You can, but you have to know what you are doing and you have to connect the parts correctly. Here is a good introduction: http://preposterousuniverse.com/grnotes/grnotes-two.pdf [Broken]

Why not? At each instant the traveler's velocity vector matches that of an inertial frame. The Lorentz transformation refers only to velocity. During a short period, the traveler's velocity is constant (uniform) to a first order approximation. It appears that the acceleration can be neglected at each moment because it does not significantly affect the velocity over such a short period. If that's not enough, the clock hypothesis tells us that the acceleration does not affect the infinitesimal analysis.
Here you are discussing properties of the non-inertial observer's worldline. That is fine, but it doesn't tell us anything about its reference frame. The worldline is a 1D mathematical object, the reference frame is a 4D mathematical object.

Isn't this how we extend SR to accelerated frames?
No, see the lecture notes I posted.

There must be some subtle point I'm missing, but it sounds like you are telling me that such an analysis of accelerated motion is invalid and the Lorentz transform cannot be applied.
Yes, it cannot be applied. The Lorentz transform maps between inertial frames, which again are maps of 4D open sets in the manifold to open sets in R4.

On the other hand, isn't it common knowledge that it can be applied through integration?
I think that you must be referring to integration of the proper time along the worldline. That can certainly be done, but doing so does not give you a reference frame.

Einstein himself said somewhere(?) that we assume that the path of a moving object can be treated as a polygonal path to an approximation and that approximation becomes more accurate as the sides of the polygon become smaller.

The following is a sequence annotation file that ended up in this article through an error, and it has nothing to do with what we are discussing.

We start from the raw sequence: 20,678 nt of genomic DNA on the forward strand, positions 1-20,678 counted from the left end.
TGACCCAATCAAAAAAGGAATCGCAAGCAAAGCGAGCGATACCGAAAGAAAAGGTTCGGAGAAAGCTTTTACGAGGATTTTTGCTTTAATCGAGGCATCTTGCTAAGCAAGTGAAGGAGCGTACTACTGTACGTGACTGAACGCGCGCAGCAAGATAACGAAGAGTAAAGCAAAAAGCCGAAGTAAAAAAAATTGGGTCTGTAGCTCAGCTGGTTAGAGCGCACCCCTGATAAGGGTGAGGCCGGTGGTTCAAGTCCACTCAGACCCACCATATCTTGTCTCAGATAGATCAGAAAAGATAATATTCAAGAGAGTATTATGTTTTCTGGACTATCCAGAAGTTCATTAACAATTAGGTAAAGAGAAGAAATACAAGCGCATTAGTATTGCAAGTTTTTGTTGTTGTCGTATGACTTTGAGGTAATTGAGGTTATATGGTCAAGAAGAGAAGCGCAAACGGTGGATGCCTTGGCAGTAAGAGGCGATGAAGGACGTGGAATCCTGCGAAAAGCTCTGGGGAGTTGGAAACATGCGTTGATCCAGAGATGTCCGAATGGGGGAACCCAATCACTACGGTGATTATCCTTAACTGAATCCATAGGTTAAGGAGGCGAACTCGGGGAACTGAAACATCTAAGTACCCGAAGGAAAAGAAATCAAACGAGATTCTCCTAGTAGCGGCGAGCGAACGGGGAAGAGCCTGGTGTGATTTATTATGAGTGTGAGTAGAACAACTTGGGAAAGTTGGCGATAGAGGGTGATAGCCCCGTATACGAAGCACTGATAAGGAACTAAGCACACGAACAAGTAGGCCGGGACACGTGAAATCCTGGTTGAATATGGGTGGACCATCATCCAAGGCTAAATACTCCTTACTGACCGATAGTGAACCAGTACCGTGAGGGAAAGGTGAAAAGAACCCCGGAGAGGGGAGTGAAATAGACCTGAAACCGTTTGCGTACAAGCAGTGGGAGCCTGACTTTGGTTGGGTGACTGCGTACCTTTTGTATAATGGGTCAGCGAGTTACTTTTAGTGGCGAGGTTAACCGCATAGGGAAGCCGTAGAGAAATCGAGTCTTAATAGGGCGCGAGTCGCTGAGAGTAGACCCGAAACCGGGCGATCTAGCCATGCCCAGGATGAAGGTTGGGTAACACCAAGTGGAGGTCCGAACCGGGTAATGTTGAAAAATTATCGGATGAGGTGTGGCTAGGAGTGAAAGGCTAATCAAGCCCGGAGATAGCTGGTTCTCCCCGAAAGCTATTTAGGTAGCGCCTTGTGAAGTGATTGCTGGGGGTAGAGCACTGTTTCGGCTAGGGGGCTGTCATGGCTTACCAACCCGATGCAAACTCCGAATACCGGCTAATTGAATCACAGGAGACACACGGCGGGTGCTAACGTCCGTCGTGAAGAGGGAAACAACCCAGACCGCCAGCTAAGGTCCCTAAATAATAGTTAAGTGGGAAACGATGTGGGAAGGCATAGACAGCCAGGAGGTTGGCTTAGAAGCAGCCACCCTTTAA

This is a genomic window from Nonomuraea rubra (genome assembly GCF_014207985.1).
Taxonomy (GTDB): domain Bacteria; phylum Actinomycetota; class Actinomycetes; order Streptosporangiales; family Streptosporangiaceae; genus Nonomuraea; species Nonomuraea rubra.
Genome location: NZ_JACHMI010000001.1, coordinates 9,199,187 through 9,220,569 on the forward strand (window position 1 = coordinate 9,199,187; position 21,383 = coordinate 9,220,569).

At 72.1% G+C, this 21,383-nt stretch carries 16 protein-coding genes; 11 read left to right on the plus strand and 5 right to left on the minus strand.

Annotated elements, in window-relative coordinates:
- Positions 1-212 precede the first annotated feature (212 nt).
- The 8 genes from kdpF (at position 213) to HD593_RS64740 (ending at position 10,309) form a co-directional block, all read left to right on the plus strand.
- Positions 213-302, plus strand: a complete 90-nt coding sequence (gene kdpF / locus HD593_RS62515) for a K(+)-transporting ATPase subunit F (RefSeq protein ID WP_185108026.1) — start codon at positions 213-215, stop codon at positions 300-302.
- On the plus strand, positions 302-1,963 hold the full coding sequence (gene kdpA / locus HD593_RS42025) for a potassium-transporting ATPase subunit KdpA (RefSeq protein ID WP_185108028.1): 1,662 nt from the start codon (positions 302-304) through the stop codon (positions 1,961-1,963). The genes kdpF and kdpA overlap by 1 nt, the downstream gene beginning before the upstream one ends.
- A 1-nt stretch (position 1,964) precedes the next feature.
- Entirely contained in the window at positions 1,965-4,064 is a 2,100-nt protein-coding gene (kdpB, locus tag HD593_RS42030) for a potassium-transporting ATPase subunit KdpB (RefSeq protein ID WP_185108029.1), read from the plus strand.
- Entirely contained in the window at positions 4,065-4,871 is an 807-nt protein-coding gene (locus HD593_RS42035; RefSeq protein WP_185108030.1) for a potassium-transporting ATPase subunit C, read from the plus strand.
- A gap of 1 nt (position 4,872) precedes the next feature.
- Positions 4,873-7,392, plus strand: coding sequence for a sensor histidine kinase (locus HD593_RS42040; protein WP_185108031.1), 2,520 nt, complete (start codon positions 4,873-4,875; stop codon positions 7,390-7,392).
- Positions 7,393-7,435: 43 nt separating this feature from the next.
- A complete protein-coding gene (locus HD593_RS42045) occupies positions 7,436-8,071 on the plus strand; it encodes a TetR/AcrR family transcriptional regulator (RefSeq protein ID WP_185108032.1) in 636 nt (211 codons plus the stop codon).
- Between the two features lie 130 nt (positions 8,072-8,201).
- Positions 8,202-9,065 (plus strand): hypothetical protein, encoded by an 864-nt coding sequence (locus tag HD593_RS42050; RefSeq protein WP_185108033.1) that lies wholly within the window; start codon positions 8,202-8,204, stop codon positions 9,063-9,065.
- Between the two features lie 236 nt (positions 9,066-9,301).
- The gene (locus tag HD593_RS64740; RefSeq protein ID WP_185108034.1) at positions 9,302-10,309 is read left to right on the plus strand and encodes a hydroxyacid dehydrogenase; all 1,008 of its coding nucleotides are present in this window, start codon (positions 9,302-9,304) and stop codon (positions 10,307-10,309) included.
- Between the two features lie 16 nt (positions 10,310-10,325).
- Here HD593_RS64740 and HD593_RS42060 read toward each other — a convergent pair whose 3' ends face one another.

The last paragraph of section 4 of his 1905 paper.

In saying this, he was implicitly saying that all higher derivatives of motion (after velocity) can be neglected according to SR. The velocity and all higher derivatives are undefined at the vertices of the polygon, but then no time passes at the vertices, so maybe that makes sense?

I'm willing to believe that Einstein's approach (as described) was not strictly mathematically correct. It would be nice if you could explain how this is done correctly. But I don't believe that the Lorentz transformation cannot be applied infinitesimally while velocity is changing (yet).
Einstein's approach is fine, but it is not an approach for building a non-inertial frame, it is an approach for calculating the proper time along a non-inertial worldline using a single inertial frame.

In his new inertial frame the space of simultaneity has abruptly changed and the home clock jumps to a later time for the traveler in the new frame.
This is not correct. In the new INERTIAL frame (4D chart covering all of spacetime) there is no time jump. In the previous INERTIAL frame there is also no time jump. There is no inertial frame where there is a time jump for either clock. Different inertial frames obviously disagree about the space of simultaneity, but there is no sense in which there is a jump in any inertial frame.

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Dale

Mentor